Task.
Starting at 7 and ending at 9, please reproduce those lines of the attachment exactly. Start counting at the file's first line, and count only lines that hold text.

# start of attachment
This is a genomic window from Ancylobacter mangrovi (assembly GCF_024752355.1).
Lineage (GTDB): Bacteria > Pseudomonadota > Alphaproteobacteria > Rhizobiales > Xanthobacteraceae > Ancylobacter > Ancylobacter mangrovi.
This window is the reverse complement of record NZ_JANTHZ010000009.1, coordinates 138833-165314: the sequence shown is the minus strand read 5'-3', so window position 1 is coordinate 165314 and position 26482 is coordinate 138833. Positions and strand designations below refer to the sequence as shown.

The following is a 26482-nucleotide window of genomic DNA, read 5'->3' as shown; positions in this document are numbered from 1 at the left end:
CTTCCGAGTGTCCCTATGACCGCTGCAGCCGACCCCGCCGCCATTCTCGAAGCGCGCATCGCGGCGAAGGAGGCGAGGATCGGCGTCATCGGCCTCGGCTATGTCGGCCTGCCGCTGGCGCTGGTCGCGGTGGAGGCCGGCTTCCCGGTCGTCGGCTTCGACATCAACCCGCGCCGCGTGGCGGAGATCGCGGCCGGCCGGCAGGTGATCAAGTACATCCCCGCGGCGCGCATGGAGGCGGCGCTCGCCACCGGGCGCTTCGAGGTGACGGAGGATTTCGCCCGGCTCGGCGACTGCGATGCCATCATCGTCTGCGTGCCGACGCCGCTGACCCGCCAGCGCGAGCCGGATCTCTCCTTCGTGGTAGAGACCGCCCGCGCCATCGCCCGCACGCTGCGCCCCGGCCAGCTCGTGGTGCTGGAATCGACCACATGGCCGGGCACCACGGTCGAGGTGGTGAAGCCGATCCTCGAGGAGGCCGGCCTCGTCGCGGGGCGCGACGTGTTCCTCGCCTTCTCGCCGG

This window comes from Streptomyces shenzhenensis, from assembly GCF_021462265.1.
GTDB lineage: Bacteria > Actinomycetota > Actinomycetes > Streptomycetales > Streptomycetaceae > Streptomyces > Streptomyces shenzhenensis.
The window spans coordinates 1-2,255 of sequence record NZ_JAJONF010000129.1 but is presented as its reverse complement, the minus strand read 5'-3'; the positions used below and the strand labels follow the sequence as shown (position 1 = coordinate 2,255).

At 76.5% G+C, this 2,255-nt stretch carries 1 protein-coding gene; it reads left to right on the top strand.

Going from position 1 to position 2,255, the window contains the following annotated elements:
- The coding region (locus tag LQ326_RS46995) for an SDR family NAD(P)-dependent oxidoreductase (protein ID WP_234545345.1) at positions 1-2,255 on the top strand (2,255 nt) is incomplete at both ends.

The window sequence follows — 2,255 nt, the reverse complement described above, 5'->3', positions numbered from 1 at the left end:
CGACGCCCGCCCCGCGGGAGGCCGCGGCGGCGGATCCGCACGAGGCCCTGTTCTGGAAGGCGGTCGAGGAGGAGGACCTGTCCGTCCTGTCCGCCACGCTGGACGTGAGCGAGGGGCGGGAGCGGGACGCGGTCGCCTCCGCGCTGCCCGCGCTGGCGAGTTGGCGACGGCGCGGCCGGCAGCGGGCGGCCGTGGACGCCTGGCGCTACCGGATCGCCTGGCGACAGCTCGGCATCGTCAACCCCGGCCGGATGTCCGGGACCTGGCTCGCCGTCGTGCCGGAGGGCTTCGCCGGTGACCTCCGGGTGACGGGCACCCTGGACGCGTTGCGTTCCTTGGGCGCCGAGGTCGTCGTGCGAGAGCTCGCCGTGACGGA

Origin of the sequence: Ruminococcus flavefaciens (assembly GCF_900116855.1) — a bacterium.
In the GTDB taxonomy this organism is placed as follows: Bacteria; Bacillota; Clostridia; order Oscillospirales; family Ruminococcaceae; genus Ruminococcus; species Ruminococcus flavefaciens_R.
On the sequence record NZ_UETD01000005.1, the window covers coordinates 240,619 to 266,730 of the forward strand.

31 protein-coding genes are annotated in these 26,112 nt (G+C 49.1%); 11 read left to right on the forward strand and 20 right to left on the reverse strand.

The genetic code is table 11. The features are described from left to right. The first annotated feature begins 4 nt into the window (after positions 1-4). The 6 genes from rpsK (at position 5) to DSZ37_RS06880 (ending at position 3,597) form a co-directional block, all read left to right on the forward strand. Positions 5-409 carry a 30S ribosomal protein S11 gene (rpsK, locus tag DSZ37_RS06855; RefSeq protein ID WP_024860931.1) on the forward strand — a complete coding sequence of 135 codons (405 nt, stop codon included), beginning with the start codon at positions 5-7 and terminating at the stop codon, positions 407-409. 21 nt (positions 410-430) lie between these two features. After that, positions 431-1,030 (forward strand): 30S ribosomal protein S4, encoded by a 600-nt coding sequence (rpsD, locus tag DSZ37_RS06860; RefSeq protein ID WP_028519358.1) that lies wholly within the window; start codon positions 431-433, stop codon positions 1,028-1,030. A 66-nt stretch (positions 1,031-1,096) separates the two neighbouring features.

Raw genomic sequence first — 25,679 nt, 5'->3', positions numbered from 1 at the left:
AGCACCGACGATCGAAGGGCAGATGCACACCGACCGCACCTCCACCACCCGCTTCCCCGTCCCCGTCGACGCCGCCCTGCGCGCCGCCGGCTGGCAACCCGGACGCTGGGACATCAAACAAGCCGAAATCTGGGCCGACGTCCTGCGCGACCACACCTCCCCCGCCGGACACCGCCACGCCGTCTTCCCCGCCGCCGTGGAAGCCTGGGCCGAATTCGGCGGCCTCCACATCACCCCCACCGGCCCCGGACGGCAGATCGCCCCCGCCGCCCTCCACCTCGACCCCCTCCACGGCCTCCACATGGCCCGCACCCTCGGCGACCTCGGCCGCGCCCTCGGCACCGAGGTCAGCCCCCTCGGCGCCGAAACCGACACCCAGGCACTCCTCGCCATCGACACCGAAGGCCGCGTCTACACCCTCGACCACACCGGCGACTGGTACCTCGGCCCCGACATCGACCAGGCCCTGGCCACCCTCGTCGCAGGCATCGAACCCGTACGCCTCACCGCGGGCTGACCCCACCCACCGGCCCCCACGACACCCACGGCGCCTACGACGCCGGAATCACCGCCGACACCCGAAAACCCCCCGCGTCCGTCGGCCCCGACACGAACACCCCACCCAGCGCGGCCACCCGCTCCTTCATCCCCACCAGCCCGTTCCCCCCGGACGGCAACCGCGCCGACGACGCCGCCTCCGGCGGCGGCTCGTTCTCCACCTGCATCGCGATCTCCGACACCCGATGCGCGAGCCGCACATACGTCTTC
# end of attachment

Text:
GTDB lineage: Bacteria > Actinomycetota > Actinomycetes > Streptomycetales > Streptomycetaceae > Streptomyces > Streptomyces shenzhenensis.
The window spans coordinates 1-2,255 of sequence record NZ_JAJONF010000129.1 but is presented as its reverse complement, the minus strand read 5'-3'; the positions used below and the strand labels follow the sequence as shown (position 1 = coordinate 2,255).

At 76.5% G+C, this 2,255-nt stretch carries 1 protein-coding gene; it reads left to right on the top strand.